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Abilene Reporter News: Tuesday, March 20, 1962 - Page 1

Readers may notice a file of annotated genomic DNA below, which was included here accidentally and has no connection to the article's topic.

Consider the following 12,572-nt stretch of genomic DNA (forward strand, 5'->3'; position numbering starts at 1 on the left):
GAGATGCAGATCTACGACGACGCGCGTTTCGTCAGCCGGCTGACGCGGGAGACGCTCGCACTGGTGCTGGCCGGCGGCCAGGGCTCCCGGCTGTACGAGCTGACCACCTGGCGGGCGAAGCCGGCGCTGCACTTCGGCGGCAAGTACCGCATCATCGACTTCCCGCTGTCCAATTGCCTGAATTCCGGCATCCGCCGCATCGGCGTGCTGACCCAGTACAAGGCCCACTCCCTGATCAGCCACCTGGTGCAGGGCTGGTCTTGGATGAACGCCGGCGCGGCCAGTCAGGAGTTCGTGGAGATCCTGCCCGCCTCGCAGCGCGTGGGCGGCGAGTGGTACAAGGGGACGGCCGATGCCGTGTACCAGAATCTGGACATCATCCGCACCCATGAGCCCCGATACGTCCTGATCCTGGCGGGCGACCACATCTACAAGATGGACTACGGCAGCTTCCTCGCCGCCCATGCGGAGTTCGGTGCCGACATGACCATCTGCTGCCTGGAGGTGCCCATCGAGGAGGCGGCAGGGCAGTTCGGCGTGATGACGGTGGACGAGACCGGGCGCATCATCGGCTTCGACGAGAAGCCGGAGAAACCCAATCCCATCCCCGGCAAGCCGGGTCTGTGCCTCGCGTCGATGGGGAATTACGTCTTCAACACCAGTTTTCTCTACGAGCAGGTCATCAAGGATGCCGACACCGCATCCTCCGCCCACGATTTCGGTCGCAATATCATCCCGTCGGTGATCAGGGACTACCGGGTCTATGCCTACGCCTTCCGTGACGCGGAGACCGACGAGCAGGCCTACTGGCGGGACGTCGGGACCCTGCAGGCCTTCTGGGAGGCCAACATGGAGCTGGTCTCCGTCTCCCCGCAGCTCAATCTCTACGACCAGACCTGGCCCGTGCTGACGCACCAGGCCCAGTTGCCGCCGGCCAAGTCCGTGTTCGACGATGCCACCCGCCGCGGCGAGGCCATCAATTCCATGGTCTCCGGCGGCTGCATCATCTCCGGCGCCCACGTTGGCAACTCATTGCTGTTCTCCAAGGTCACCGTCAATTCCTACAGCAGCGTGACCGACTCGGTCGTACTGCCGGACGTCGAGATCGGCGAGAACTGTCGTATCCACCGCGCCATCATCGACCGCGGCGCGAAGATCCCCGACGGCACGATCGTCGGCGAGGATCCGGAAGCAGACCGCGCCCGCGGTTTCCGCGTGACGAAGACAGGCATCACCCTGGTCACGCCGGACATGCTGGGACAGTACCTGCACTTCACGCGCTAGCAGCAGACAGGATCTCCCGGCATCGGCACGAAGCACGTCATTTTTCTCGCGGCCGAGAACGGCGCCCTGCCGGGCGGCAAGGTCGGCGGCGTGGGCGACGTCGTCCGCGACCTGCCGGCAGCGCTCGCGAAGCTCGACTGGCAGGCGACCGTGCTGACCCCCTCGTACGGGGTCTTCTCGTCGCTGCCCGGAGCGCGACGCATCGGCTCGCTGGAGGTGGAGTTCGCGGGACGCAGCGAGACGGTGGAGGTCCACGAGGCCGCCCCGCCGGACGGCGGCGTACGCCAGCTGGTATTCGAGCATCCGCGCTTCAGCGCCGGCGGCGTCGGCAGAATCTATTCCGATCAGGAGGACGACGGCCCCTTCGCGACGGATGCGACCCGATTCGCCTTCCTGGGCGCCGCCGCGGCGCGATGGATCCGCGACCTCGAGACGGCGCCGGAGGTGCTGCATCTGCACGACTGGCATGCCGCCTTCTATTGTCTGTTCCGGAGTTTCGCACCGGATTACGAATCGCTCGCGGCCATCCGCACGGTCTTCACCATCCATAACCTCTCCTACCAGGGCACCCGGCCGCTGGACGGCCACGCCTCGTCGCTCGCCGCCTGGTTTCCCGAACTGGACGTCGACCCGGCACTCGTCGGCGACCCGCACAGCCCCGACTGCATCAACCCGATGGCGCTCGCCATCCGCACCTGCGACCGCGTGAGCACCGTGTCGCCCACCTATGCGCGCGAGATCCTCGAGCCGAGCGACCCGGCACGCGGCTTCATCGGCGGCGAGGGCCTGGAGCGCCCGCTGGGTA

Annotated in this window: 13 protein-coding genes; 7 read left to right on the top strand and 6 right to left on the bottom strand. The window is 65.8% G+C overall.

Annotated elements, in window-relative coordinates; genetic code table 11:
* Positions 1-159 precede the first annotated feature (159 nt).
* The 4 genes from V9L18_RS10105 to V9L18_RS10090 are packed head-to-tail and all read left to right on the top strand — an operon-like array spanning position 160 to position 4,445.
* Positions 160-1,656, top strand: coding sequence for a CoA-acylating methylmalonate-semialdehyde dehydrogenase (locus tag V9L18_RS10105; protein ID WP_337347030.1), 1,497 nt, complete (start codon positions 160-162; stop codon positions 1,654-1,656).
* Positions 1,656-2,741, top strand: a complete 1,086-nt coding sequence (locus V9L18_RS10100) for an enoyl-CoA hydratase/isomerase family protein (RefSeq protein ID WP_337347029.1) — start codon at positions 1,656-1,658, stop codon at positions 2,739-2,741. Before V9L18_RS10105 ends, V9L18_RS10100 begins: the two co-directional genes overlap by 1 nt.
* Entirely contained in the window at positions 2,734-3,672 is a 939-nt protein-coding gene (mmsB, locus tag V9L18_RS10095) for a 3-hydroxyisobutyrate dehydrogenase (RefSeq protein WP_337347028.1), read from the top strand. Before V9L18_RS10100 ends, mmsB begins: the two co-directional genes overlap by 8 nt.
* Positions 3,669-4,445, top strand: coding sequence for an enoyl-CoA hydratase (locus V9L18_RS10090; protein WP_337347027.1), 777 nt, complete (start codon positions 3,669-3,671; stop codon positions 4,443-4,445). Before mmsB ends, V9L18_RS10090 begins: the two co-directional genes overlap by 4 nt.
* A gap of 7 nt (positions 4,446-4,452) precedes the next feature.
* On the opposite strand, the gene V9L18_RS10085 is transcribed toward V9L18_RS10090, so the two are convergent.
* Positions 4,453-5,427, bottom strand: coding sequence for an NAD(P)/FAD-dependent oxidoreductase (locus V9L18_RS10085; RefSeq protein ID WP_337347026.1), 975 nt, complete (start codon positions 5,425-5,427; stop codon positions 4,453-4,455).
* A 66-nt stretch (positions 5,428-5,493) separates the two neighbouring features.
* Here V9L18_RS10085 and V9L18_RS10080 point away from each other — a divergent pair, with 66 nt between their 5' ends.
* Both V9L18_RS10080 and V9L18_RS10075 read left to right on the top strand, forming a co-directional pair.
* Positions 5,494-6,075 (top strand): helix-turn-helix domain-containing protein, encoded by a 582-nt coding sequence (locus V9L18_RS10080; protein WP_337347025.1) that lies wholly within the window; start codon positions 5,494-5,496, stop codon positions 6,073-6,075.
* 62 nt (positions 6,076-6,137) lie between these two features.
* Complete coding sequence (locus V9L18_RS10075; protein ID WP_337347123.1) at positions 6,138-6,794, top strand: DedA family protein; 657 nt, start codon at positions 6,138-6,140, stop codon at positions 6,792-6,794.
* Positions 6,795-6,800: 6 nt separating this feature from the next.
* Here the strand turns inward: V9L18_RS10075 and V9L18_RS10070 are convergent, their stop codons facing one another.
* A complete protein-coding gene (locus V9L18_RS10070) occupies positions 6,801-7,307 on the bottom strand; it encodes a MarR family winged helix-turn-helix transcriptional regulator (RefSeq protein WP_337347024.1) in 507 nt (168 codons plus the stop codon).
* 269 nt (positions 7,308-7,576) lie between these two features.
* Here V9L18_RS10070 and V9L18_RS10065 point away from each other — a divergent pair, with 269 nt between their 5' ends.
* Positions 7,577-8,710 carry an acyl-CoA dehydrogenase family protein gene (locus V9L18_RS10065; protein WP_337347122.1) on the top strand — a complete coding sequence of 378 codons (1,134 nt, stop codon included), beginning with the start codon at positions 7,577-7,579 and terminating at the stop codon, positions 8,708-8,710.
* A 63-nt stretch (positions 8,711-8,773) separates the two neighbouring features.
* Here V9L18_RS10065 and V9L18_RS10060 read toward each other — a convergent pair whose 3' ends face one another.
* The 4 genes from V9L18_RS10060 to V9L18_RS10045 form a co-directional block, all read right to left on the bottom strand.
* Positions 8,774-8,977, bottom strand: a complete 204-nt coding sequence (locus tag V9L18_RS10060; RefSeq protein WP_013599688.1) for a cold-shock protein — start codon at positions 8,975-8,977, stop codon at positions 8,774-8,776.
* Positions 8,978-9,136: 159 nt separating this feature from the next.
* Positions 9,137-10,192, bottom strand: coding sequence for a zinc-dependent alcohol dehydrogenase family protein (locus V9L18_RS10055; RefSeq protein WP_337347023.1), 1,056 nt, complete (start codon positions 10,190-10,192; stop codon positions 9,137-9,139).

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   Abilene Reporter-News, The (Newspaper) - March 20, 1962, Abilene, Texas                               "WITHOUT.OR WITH OFFENSE TO FRIENDS OR FOES W E SKETCH YOUR WORLD EXACTLY AS IT 81ST YEAR, NO. 276 ABILENE, TEXAS, TUESDAY EVENING, MARCH 20, PAGES IN TWO Britain Okays Cuts To Achieve Test Ban FOUR AREAS UPSET Rioting Moslems Fire on French ALGIERS (API-Terror stalked Algeria again today in the wake of the French-Algerian nationalist cease-fire. Moslems rioted in towns and villages and European rightists struck back by firing mortar shells into a Moslem crowd in Algiers. How many perished in Die flare- up was not known, but the casual- ties since the first outbreaks Mon- day night soared toward the 100 mark. The rightist attacks had been expected, since the secret army has warned of a campaign to keep Algeria French. But the Moslems had been under leaders' orders to avoid incidents as the ttay of independence nears. One or more mortar shells, be- lieved fired by the European Se- cret Army in its attempt to wreck the cease-lire, lauded in a crowd of Moslems not far from Algiers' main mosque at the foot of the teeming Casbah. First reports said four persons were killed and C7 wounded. Police and troop reinforcements rushed up to keep the Moslems from storming out of their quarter to seek revenge. In St. Denis du Sig in western Algiers. 52 were reported killed Monday in a clash between Mos lem demonstrators and Nfoslem soldiers in the French army. French headquarters said Mos- lem riots broke out in scores of other Algerian towns and villages Monday and today and in foul areas Moslems fired on French forces. In Oran, Algiers' second largest street fighting broke out De- ween Moslems and Europeans. First reports said two Europeans vere killed and four wounded. The incidents came close on the iccls of Monday's cease-fire hall- Sec ALGERIA, rg. 5-A, Col. 2 Frondizi Resignation Rumor Denied BUENOS AIRKS (API-Defense Minister .luslo mod current Villar loday dc reports lha President Arlurn Frondizi had re signed. "The president did no resign and will not Vil lar said. However, sources in Ihe firmer.' forces insisted that Fromlizi wa: going lo resign. One source in (he navy said a newly formed junta of command ers would ask the Ihrce sccrc tarics of the armed forces lo de- mand Frondizi's resignation am then lo lake over (he government This report was that the com manders themselves would tak< Related Picture Pg. 2-A RICHARD NIXON angry only once Minimum Control On Enforcement GENEVA  y former Vice President Richard Nixon, insisted today that 'resident Kennedy was unaware of U.S. support of a possible Cu- >an invasion attempt until after ic won the 1960 election. Press secretary Pierre Salinger said Kennedy had received two )riefings from Allen Dnles, for- mer director of the Central Intel- igence Agency, during the 1960 campaign, but these consisted pri- narily of a broad review of the world situation. Nixon alleges in his book, "Six that Kennedy "was en- dangering the security" Qf the Cu- ban operation by campaign stale- mcnts. Nixon referred particularly to a declaration by Kennedy that the United States ought to "strength- en the non-BalisIa democratic an- Li Castro forces in exile and in Cu- ba itself who offer eventual hope of overthrowing Castro." Nixon, who lost to Kennedy by a narrow margin, said Kennedy had been given a secret briefing in which he was informed that the administration of Dwight D. Ei- senhower was (raining Cuban ex- iles for an invasion. Nixon wrote that Kennedy's cal for stronger action against Fidel Castro put Nixon inlo a corner and forced him lo lake a public stand at variance wilh views he had been slating privately, be cause "the operation had to be protected at all cosls." He said it was the only time in 5, the arduous campaign that he be came enraged with his Democrat 5 ic opponent. Asked for comment at his con ference with newsmen today, Sal inger read a prepared stalemcn in which he denied (hat Kennedy over if the secretaries refused to was told before Election Day o my plans for .supporting a Cuban do what was asked of them. The military ruled Argentina from ifGS (o Frondizi been reported moving to outlaw all Peronist ac- tivity in Argentina again in an effort fn stave off military leaders angered by election gains of Ihe followers of the ex-dictator, Juan D. Pcron. The president lunched at Gov- ernment House with David Bcljcr, former Argentine ambassador to Mexico, who is slater! (n become the new interior minister as (he successor of Alfredo VitoSo, re- signed. Some friends doubled (ho rcsig nation report, poinllng out Frnn dizi had vowed never lo resign unless at pistol point, They de- scribed him as willing to stay in the shaky post in an attempt (o head off chaos in Argentina. Government sources said Fron- dizi was drafting n decree to nulli- fy all victories of Peronist candi dales who scored s nalionwide sweep in gubernatorial ami con- gressional elections Sunday. Frondizi already has decreed federal control in five of the 10 provinces where followers of do- jwsed dictator Juan D. Pcron won governorships and placed army commanders in temporary con Irol. The Iwlcagnered president was reported drafting a new decree which wouni not only cancel oui Pcrnnlsl election vlclorles but nan singing ot Pcronlsl songs, dis ploying o( Pevonist banners nm any olhor rlernoiistrnllons by foi lowers of (ho ex-president. nvasion. Kennedy, Ihe slalement said vas firsl advised of Ihe operation by Dulles and Richard been in peisnnal touch with former deputy CIA director regarding the charges. ilans, at a private briefing read this statement: Beach Nov. 18, President does not believe Salinger refused to comment on other portions of Nixon's book, which is due oul lale this intelligence briefings are a proper subject of public debate, but in the light ot the account in jfe magazine is currently Nixon's book it is necessary ishing say that the Ihen Sen. Kennedy Kennedy has read the section not told before the election of the magazine in which Nixon charged him with a secnrily of Ihc training of troops outside of Cuba or of any plans for ation, Salinger said. Salinger said neither an invasion of Cuba.' nor anyone at Ihe White NIXON, Pg. 5-A, Col, 1 Alumni CLASP Abilene college and to their alma mater. The Abi- alumni increased their support Aggies recorded 95.3 per cent heir schools by 5.5 per cent their 215 ahimni giving lo ing the second annual campaign, final tabulation of sttond place was Trinity Uni- paign reports revealed with 88 per cent, or 29 noon, according to Sam Hill, 33 exes contributing. eral Christian College alum- Forly-lhree per ccnl of the were third with 70 cent alumni of 13 Texas colleges during (he two-week cam- universities made financial lo their schools despite Ihe fart that ACC had conducted an numni func the 1D82 campaign. Last year earlier this fiscal yeai per cent of alumni 482 exes already had contrib- pated in the College Alumni Support A total of cf the 13 CI.ASP, 1'g. 5-A, Col. 3 exes made contributions year. Their gifts aggregated as compared lo INDEX last year when 1.875 alumni A Dollar figures on 3 To Your Good Hcolrh 6 to the various schools in were not made available by B campaign news Texas Ai-M College alumni 4 the exes of all clhcr schools 5 (he 1962 campaign, on Ihe basis of percentage of exes logl 9 TV Rcporft 9 Obitiin Mft 0 Home's emphasis on the possi- bility of concessions to Russia or the inspection issue tended to con- firm reports that the British gov crnmcnl was pressing the Unitei States to cut back on its demands (or policing machinery. But there were indications of a British hard eniug on some key aspects. Home said, "We have no evi denca from the scientists to sup port" the Soviet argument that ai nuclear explosions could be detect cd ajid identified by outside in. struments so that international speclion teams were unnecessary However, Home introduced (hi of inspection by "sampling.1 'He said he would like to know i: iccount iniPlins technique of inspection." Disarmament experts use this term to rover a check by inspec tors visiting at random some ar eas of a nuclear power but no LET IT RAIN! March showers will bring April flowers in the Abilene area, and farmers in the area welcomed Tuesday's rain which will be a boon to their crops. Barbara Brown, McMuvry sophomore music major, donned raincoat and raised her umbrella Tuesday and thoroughly enjoyed the moisture. She also re- minded us that spring officially comes to Abilene at o'clock tonight. (Staff Photo by Henry Wolff Jr.) Showers "Millions' A British spokesman said tlv concept of conirol posts in a nu clear country had not been dropped, however. Indian Delegate V. K. Krishna Mcnon then put forth a comprom ise plan of his own, based on Rus sia's concept of national inspec lion syslems to police a test ban He suggested that national n; speclion systems, such as those o Russia ar.d the Western powers be supplemented by a system t be set up in neutral countries. But Western officials considered the weakness of bis plan was that it jwould not send international teams giving a country to verify the find- lings of outside detection stations. 1 Swedish Foreign Minister Osten linden, also probing for som means to put a hall to Ihe testing! iphase of Ihe nuclear arms race.I that the Western pow-1 lers and Russia seek to negotiate provisional treaty which would fund; lend into a permanent treaty lat- v. Both Sweden and India called for a new impoliced moratorium on nuclear weapon tests pending arrangements for an inspection system to enforce a ban. The pressure obviously contin- ued lo build up on the United States to avoid resuming atmos- pheric nuclear weapons tests ncxl Showers in Ihe Abilene areaidar Gap Ihe rainfall was lighter. early Tuesday were worth "mil- lions of dollars" lo agriculture, H. C. Stanley, Taylor Counly agent, estimated Tuesday. Stanley, after talking wilh farm- ers over tho county who had come into his office Tuesday morning, He said (hat (he farms now are in excellent condition following: the snow and additional and he predicted good prospectsi for small grain. snow, the rain replenished surface moisture. Abilene recorded .62 inches of rain Tuesday morning at the Mu-. nicipal Airport, but as much as 1.10 was reported in other parts of the cily. According to Weather said that west of Abilene our outlook as far as agricul- areas had received over an inchlture is concerned." Stanley said, of .rain, but that south past Ce-JHe added that coming on top of rain has certainly bright-' Bureau records, this brings lo 1.27 inches Ihe total for 19C2, 1 WHERE IT RAINED Man in Jail Soys God Destroy Small Kansas Town ERIE, Kan. The Been- ey family says God is going lo destroy this southeastern Kansas town populalion after Ihey are shown the way lo another home. The family is ready to go, hut (here is one hitch Ken- nedy L. Becney Sr., 59, Is in Jail. He is there because he took the Iwo youngest of his six children out of school last Tuesday. The children, their mother and grandmother are leaving in Ihe family's two cars parked outside Ihe Jail. They have been there since Friday, packed and ready to go. Deoncy says Iwo daughters, Judy, 19, and Patricia, 16, have n gift of prophecy, and another daiighlcr, Phyllis, 17, the glfl of speaking in tongues. God speaks to him through tho girls, Becncy says. Becncy, n handyman with little education, fluent- ly nnd with sincerity About his non-denominational con- viclions. He says God spoke to him first through Patricia last Aug. 23, saying, "If you will not harken lo Iho voice ot the Lord thy God, 1 shall destroy the (own within a few days." The Bccneys mailed 154 Icl- fcrs lo townspeople tolling of Ihe message. Other prophecies this one on Feb. 17: "They are n stubborn and rebellious people, ignoring (he voice of (he I-ord. I will destroy them." And on March 3: "Take a few belongings mirl have them ready, [or you rmist flee quickly. Gel in cars, and have them ready at the door." After Beeney look Verla, 13, nnd 1-clhn Kaye, 6, oul of school he was arreslctl. Kan- sas law requires children to at- tend school unlil they aro 16 or gradunle from tho eighth grnrte. Beeney lold Judge John Young (hat reluming the chil- dren to school "is out of my hands." "I have commanded by Grid and dare not dis- Rccney said. Asked how he could lake Ihe family awny if he is in jail, Tlconcy said: "God will deliver me." Members of the family were praying and singing in (he cars Sunday when Patricia and Judy announced God had spoken again, saying he would dcslrny the town. Patricia said (here is no vision with tho messages, nnly words. "When we're praying nnd singing, you cnn feel the pow- er coming down, like rivers of r.he said. Hccncy Is being held on n misdemeanor charge ot caus- ing Inmncy of children. Coun- ty officials say other ncllon will follow if Becncy persists, month. Krishna Menon repealed what Prime Minister N'chru told Parlia- menl India begged the great powers not lo test while Ihe Geneva conference is under way. Apparently wilh an eye on Ibis hlock-thc-lcsts campaign. U.S. i Secretary of Stale Dean TUisk is- sued a slalement saying the crili- ;il problem on a Icsl hnn trealy how to get "tile necessary imount of objective international scientific information and inspec- on." He denied Ibal inlernalional in- spection would involve spying in Russia and declared: "What it vould do would remove suspicion ind provide confidence thai afirrv- ments not (o test are being ade- quately maintained." In offering to cut enforcement nachinery to a minimum, I-ord Home said Britain is prepared to el Russia keep the military knowledge and advantage gained from its tesls las( fall if tests can no ended forever under an ade- quate minimum syslcm of cation. Home's overture to (he Russians c.ime as Western diplomnls al Ihe conference saw evidence that So Premier Khrushchev wanls (o keep East-West talks going on Berlin as we'll as on a nuclear Icsl ban treaty nnd on general disarmament. Gromyko took Ihe load Monday in starling a new exchange wilh Rusk. It was underMood the Rus- sian advanced some ideas for dealing wilh the Berlin situation These were lo be explored furlhei by-Gromyko nnd Rusk at n dinner meeting tonight, Municipal Airport Total for Year Normal for Year 682 E. N. 15th !H2 Sandefer 4401 Capitol 426 Poplar 517 Glenhaven 430 Kirkwood ALBANY ANSO.V Smith of Anson AVOCA BA1RD light hail early in a.m. BRKCKENHIDGE BUFFALO GAP CISCO Lake Cisco COLEMAN COLORADO CITY KASTLAND KLMDALK GOKEE 1 ;r' '11AML1N HASKKLL HAWLKY .S3 inch less lhan for the same peri- od last year. The heaviest rainfall in. t h i s area was reported south of An- son, where 2 inches fell although rainfall in Anson was 1.35. Sweetwaler's rainfall amounted to 1.90 inches and Colorado 'City recorded 1.05. Light hail was re- ported early Tuesday in Baird, KNOX CITY LORA1NK I.UEDERS MERKKL MORAN OVAI.O PAINT CREEK 1.10 1.00 i.on .BO 1 31 1.35 2.00 .741 RANGER IROBY .rll.HOTAX .70JROSCOE .30 .12 SWKETWATKR (where the rainfall reached .74. i Avoca received 1.40 inches of l-2njrain and Albany received 1.31. .601 There was XO reported at Paint near Hnskcll, and Hawley 'received 1.20 inches. Roscoe received 1.4 inches of rain, and a 1.22 rainfall was re- ported 10 miles north of Big Spring at Fordan. Lot-nine reported a rainfall of t inch and I.ucders received 1.7 inches. There was a .75 rainfall at Lake Cisco. The Abilene Weather Bureau's .20 1.00 1.70 1.50 .30 .IS: .80 .60 .30 ,00 i forecast for Tuesday and Wednes- 1.50 day did not call for any more rain in the area. The sun reappeared 1.05 .SO THKNT TUSCOl.A .701 WINTERS morning in most places where rain had fallen, and a high 'of to 70 was predicted in Abi- lene Tuesday and Wednesday. l.K! .20. .-TO The Tuesday night low for the Abilene area was predicted to be 50 to 55. POLO ARENA ASKED Board Extends Kiddyland Pact The Abilene Parks iiivi Uwre.i- .ion Board Tuesday npprovcil ex- .cnsion cf Ihc contract wilh loiie Kiwnnis Club for operation of Kiddylnnd Park vuth the parks board to receive 7 per cent of Ihc Iross reccipls. The contract had expired Sepl. 1, 1061. nnd was extended through Sept. 1. 1D62, at which time Ihe p.-ict will be renegotiated. John Jordan and Ted F.llinRcr, representatives from the Kiwanis Club, met with the parks and reported on activities of the facility. The parks board now has S-t.Ol5.fiI in its special amumt from Kiddylnnd. Tho hoard aslo approved the purchase of picnic tables for city parks and ndvcrtisinj! for bids on fivu sels ot portable bleachers for use In youth baseball fields to be financed through bond funds. provemctila for Scarborough Park also will he made. Oscar Hose, chairman of tho and improvements com- rniHee. reported some re- mainiiiR in Ihc homl funds for ad- ditional improvements. 1'nrks Director Terry Scarbor- ough been WEATHER C. 5, ULPARTMKNT OF' COMMERCE HYBATITOR RURKAU OVr.ither Map, fatt ARILKNK AND vfci.NTfV llUflius iilrs) Pamy clourty .ind mild through today .ii'.d to 70. tonight af .10 In 55. NORTH CKNTHAU TEXAS Seal- ert-cJ shmiers ar.d a Ih-Jndershoiiers oiMv. Cifluilv ar.rl coolrr (onijfht wirit t few i hu niter jn c.isl. Partly ctcudr l cooler yveilnesjay. tonnht 18 to in -1 TEXAS Clouuy th a d-iv t'arllv cloudy anil tw said questionnaires have mailed to 200 directors IIK] nn important U-niurrjiuro (nnlsht 37 hi nnritaifsi b, 53 loutheail. Ilish WtslnfMlav lo 70 throughout the Southwest by the special committee studying possi- ble improvements to the zoo here. "We should have a report with- in six sveeks on how Ihc study committee (eels zoo improvements ould be made." he said. A ictiuest from a polo group liere thai the parks boaril author- ize a polo arena al N'elsnn I'ark was discussed and plans made to meet with the group al the next parks session lo work out details. I'.. A. llinsnu presided In the nb- senct of Dan Gallagher, parks board chairman. fS i 61 M (3 17 for rmtiru 9 list3 I.iit >ean .in. 71 and _-. Hush and Sow 0 anil 33. Subset UAI nUM; U'rtrtsc Kxlavi cl Innlihl: i.irnir.flrr rtailtnrt al nix lumMitY a( noon: 4t (XT ixm: Russians Resume Corridor Flights TlF.RIIlN Russians resumed harassing flights In Iho nerlin air corridors today after a two-day pause,